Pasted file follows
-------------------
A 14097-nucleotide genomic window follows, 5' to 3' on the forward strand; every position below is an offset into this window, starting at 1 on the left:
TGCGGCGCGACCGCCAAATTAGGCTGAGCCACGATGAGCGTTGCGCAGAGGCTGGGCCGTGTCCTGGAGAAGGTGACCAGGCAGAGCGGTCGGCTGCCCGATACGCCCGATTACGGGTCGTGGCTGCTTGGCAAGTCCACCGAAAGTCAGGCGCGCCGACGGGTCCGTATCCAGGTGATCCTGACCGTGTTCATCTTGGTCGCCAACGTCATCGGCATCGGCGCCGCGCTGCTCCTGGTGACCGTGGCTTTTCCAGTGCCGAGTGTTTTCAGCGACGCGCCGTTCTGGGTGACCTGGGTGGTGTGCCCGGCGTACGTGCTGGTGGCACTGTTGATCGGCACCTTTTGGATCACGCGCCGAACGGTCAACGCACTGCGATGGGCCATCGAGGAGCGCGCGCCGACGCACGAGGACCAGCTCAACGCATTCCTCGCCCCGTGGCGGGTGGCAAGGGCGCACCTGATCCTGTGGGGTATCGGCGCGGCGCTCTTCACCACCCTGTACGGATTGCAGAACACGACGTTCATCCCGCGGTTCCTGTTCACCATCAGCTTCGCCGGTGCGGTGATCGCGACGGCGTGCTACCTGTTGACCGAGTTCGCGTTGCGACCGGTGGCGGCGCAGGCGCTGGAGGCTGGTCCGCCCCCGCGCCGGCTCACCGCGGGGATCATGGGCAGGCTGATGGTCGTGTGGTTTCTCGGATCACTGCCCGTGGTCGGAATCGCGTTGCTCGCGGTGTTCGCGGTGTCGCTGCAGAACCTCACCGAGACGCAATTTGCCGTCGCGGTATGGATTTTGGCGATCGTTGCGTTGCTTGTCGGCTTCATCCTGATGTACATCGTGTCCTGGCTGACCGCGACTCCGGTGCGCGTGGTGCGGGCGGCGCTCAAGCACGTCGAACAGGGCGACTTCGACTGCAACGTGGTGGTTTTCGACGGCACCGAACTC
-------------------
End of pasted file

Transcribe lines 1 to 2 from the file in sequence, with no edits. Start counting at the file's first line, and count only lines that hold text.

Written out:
A 14097-nucleotide genomic window follows, 5' to 3' on the forward strand; every position below is an offset into this window, starting at 1 on the left:
TGCGGCGCGACCGCCAAATTAGGCTGAGCCACGATGAGCGTTGCGCAGAGGCTGGGCCGTGTCCTGGAGAAGGTGACCAGGCAGAGCGGTCGGCTGCCCGATACGCCCGATTACGGGTCGTGGCTGCTTGGCAAGTCCACCGAAAGTCAGGCGCGCCGACGGGTCCGTATCCAGGTGATCCTGACCGTGTTCATCTTGGTCGCCAACGTCATCGGCATCGGCGCCGCGCTGCTCCTGGTGACCGTGGCTTTTCCAGTGCCGAGTGTTTTCAGCGACGCGCCGTTCTGGGTGACCTGGGTGGTGTGCCCGGCGTACGTGCTGGTGGCACTGTTGATCGGCACCTTTTGGATCACGCGCCGAACGGTCAACGCACTGCGATGGGCCATCGAGGAGCGCGCGCCGACGCACGAGGACCAGCTCAACGCATTCCTCGCCCCGTGGCGGGTGGCAAGGGCGCACCTGATCCTGTGGGGTATCGGCGCGGCGCTCTTCACCACCCTGTACGGATTGCAGAACACGACGTTCATCCCGCGGTTCCTGTTCACCATCAGCTTCGCCGGTGCGGTGATCGCGACGGCGTGCTACCTGTTGACCGAGTTCGCGTTGCGACCGGTGGCGGCGCAGGCGCTGGAGGCTGGTCCGCCCCCGCGCCGGCTCACCGCGGGGATCATGGGCAGGCTGATGGTCGTGTGGTTTCTCGGATCACTGCCCGTGGTCGGAATCGCGTTGCTCGCGGTGTTCGCGGTGTCGCTGCAGAACCTCACCGAGACGCAATTTGCCGTCGCGGTATGGATTTTGGCGATCGTTGCGTTGCTTGTCGGCTTCATCCTGATGTACATCGTGTCCTGGCTGACCGCGACTCCGGTGCGCGTGGTGCGGGCGGCGCTCAAGCACGTCGAACAGGGCGACTTCGACTGCAACGTGGTGGTTTTCGACGGCACCGAACTC